In the end, Wayne Rooney was able to name an experienced first eleven after a week of drama as his boss tried to navigate around the sanctions he himself has brought upon the Rams, and the delusional predictions of an easy task for the Terriers predictably evaporated.
Town’s own, more short term, difficulties arose in the run up to the game and stripped them of a goalkeeper, two left backs and their most valuable asset (also a sometime, if misjudged, left back). With Corberán also isolating, the disruption was complete.
Defensively, Town look far more capable of overcoming injury and suspension this season, though that is a particularly low bar to clear, and the adoption of a back 3 in some games had been predicted, if not for the opener. With Turton on the right being significantly more defensive minded than Pipa, risks were reduced somewhat but at the expense of threat.
An ill prepared but experienced home side was pitched against a well prepared but disrupted visiting team and the eventual sharing of points was a fair outcome in a game lacking quality in most areas, but not effort.
The fact that Derby didn’t visibly tire as the game wore on was admirable given their horrible circumstances and, indeed, they could have claimed all 3 points had Schofield not made up for a poor decision parrying a low cross in to a dangerous area with a good save from Sibley.
Minutes before that heart in mouth moment, substitute Campbell fired an excellent chance too close to Roos with Town looking increasingly more likely to grab a win.
The introduction of Campbell and Koroma introduced a better dynamic than the partnership of Ward and Rhodes. Neither of the original front two played badly but they lacked chemistry and produced little in the way of threat.
A disappointing first half, as the sides weighed each other up, was only brightened by Sorba Thomas’s vibrant and fearless efforts. None of his substitute appearances last season suggested the vertiginous raising of his levels he is showing, despite the obvious enthusiasm he displayed.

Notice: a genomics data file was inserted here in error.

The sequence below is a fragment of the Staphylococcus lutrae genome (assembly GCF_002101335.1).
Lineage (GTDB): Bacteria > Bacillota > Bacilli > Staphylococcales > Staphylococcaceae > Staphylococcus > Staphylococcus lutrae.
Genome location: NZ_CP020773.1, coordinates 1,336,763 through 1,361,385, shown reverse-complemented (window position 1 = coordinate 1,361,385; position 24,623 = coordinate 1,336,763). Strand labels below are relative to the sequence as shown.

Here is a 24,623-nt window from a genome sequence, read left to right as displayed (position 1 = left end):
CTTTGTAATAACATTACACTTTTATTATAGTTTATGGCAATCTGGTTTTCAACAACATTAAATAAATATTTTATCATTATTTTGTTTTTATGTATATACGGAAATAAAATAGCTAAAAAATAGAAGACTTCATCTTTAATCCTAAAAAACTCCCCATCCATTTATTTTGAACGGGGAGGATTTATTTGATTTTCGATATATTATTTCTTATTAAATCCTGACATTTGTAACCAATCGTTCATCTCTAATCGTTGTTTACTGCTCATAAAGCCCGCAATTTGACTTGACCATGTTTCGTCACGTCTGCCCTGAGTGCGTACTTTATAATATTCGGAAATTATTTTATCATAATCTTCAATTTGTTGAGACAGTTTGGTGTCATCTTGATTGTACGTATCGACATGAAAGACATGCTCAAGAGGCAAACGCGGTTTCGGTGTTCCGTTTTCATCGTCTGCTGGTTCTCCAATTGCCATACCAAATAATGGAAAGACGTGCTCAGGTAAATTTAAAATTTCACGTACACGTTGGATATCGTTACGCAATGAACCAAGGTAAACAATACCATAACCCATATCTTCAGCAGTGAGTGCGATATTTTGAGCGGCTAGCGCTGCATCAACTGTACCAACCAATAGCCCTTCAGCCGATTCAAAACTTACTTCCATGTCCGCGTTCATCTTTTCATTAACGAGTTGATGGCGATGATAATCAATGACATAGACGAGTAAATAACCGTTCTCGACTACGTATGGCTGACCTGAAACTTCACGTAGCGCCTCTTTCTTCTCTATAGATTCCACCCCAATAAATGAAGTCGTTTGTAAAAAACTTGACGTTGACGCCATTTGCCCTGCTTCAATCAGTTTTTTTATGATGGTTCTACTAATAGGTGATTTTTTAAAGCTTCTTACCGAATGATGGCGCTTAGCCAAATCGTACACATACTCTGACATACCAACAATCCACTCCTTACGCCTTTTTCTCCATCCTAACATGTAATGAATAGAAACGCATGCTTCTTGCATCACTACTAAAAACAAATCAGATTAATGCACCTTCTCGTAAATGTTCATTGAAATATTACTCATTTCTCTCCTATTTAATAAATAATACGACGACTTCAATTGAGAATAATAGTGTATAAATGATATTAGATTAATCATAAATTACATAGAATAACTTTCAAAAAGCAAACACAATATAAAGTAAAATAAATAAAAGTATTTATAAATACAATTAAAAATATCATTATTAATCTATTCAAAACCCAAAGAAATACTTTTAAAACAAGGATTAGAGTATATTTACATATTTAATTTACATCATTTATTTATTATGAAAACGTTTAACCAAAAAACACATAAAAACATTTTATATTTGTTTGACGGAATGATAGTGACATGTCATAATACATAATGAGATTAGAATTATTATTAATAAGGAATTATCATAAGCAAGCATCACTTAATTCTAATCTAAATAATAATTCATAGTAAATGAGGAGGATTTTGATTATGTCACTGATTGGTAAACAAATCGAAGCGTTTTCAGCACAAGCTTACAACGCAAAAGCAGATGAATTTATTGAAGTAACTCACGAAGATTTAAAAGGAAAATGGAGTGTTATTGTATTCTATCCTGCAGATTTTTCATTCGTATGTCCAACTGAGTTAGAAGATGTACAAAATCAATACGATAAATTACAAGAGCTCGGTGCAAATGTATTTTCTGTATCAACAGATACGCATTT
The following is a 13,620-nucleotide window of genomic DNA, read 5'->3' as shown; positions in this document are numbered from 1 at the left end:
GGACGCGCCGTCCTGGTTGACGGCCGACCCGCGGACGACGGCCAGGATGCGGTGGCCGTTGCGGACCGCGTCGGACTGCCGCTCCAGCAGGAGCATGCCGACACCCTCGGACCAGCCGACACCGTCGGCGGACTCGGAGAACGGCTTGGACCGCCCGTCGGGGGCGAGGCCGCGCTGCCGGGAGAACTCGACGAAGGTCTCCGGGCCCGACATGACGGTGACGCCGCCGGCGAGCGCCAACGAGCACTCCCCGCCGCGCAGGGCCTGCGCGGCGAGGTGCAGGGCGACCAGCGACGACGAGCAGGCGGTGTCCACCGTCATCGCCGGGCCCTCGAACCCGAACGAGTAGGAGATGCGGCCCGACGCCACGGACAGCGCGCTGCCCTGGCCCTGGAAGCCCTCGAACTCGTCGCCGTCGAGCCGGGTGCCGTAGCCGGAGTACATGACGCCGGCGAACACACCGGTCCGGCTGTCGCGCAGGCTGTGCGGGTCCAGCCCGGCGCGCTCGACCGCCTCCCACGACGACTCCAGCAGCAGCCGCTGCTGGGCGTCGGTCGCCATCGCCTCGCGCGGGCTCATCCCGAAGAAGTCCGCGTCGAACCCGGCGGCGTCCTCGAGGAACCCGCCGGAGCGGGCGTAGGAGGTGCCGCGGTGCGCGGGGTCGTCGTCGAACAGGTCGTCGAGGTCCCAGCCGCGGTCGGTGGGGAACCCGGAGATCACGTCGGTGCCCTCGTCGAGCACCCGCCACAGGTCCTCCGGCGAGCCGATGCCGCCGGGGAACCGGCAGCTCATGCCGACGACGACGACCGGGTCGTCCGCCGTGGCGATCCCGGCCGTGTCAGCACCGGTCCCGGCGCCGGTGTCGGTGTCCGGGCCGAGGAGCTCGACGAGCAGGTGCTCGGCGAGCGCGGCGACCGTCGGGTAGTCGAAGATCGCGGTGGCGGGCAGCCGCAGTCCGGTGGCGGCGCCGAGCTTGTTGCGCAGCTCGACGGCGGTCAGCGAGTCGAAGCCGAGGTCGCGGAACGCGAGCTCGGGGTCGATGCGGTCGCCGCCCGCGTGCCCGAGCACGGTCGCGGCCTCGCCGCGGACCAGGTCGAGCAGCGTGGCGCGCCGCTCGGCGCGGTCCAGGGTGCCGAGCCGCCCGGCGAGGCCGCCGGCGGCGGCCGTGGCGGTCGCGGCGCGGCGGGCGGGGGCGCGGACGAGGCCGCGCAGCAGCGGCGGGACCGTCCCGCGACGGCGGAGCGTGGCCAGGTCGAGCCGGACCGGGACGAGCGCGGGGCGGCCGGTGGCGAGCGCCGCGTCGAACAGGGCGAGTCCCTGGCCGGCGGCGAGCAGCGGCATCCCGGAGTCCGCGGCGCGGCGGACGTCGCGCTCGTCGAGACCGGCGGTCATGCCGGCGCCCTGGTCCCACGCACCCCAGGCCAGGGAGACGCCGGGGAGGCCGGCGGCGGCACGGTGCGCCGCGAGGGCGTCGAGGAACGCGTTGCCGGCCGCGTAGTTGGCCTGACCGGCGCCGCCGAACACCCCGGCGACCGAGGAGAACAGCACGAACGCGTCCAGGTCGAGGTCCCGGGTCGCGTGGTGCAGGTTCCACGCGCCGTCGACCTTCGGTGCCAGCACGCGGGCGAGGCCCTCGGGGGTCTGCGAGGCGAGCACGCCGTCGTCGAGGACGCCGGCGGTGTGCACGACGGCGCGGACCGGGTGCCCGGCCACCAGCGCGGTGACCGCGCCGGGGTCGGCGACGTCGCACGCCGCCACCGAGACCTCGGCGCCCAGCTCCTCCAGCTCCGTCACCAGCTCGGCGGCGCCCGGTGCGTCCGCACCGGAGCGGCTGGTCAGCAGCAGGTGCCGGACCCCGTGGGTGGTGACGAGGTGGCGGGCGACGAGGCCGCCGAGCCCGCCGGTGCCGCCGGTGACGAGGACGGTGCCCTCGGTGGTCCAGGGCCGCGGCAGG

Somehow, Corberán needs to find a way of accommodating both Thomas and Koroma – the latter looked nearer to his own high standards when he came on than in his disappointing display at Hillsborough last Sunday.
Derby opened the scoring rather out of the blue, though an uncharacteristic error by Pearson had nearly let the home side in just before the half hour with Schofield doing well to close down the threat and the Rams had a brief period of ascendancy before their opener.
Giving away a corner following good work from Lawrence, the ball should either have been headed away by Holmes defending the near post or left to Schofield who came to claim it only to be thwarted by the ex-Derby man’s unintended flick on which flew to the back post. A combination of Curtis Davies and Levi Colwill bundled the ball over the line.
Encouragingly, Town were level by the break as the impressive Thomas delivered a superb ball in to the box from a free kick (he had delivered another to Rhodes minutes before which the striker didn’t quite connect with and the glance went wide). This one was met, unchallenged, by the towering Sarr and momentum switched back to the visitors for the second half.
Even before the half time whistle blew, High drew a good save from Roos and the subsequent corner should have caused more danger following another Rhodes flick.
A more interesting second half followed, with Town largely on the front foot but Derby looking dangerous on the break. The visitors played too slowly on the whole, though the penetration provided by Thomas was enhanced by the arrival of Koroma who carried threat down the right and Town began to look the more potent.
A corner resulting from another passage of attacking play found Pearson unmarked and the defender should have buried the chance rather than head over. Thomas, of course, had put the opportunity on Pearson’s head.
The outstanding player of the game then set Campbell free for another gilt edged opportunity but his shot was too close to Roos and, at that moment, it felt that the visitors’ chances of a winning start to the campaign had gone.
That final lapse and redemption by Schofield ensured that a positive, if slightly disappointing, result was achieved.
Playing their first competitive game ahead of the new season was sensible preparation, only to be ruined by the COVID problems, while the circumstances of their opponents, which will bite later in the season, added up to a game where conclusions are difficult to draw.
The anticipointment (yes, this is a word!) which usually accompanies the first game was absent, though the joy of both sets of fans to be present was not.
Stiffer challenges await, particularly in the next 5 games, but the emergence of Thomas as a talent of great potential will be fascinating to witness. Goals look as scarce as ever, but a Thomas/Koroma combination may provide the ammunition up front to keep Town clear of trouble, if the former can maintain his progress and the latter can adapt to playing down the right.
Defensively, Town look more secure, though they need a calmer influence behind them than Schofield. Nicholls needs to be restored against Fulham, if his circumstances permit.
A strange opening day, then, but life apparently returning back to normal is to be celebrated. It felt good.